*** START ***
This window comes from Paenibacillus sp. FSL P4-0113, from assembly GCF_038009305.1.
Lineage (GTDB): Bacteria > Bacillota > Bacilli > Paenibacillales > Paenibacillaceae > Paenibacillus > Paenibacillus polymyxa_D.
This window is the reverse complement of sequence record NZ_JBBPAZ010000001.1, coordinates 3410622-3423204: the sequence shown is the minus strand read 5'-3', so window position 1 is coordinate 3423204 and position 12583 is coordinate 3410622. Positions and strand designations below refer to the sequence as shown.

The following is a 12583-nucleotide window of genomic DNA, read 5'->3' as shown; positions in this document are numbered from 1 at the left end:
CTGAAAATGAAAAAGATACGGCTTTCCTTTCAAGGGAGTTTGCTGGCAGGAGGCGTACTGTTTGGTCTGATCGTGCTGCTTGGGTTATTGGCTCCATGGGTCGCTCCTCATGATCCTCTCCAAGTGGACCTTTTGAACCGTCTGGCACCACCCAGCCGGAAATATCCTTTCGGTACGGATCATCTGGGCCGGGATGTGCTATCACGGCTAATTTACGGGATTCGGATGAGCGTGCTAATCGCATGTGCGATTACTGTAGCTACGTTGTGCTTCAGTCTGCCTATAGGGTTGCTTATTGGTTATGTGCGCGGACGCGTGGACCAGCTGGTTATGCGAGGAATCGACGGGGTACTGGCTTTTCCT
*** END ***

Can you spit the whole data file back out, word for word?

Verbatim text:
This window comes from Paenibacillus sp. FSL P4-0113, from assembly GCF_038009305.1.
Lineage (GTDB): Bacteria > Bacillota > Bacilli > Paenibacillales > Paenibacillaceae > Paenibacillus > Paenibacillus polymyxa_D.
This window is the reverse complement of sequence record NZ_JBBPAZ010000001.1, coordinates 3410622-3423204: the sequence shown is the minus strand read 5'-3', so window position 1 is coordinate 3423204 and position 12583 is coordinate 3410622. Positions and strand designations below refer to the sequence as shown.

The following is a 12583-nucleotide window of genomic DNA, read 5'->3' as shown; positions in this document are numbered from 1 at the left end:
CTGAAAATGAAAAAGATACGGCTTTCCTTTCAAGGGAGTTTGCTGGCAGGAGGCGTACTGTTTGGTCTGATCGTGCTGCTTGGGTTATTGGCTCCATGGGTCGCTCCTCATGATCCTCTCCAAGTGGACCTTTTGAACCGTCTGGCACCACCCAGCCGGAAATATCCTTTCGGTACGGATCATCTGGGCCGGGATGTGCTATCACGGCTAATTTACGGGATTCGGATGAGCGTGCTAATCGCATGTGCGATTACTGTAGCTACGTTGTGCTTCAGTCTGCCTATAGGGTTGCTTATTGGTTATGTGCGCGGACGCGTGGACCAGCTGGTTATGCGAGGAATCGACGGGGTACTGGCTTTTCCT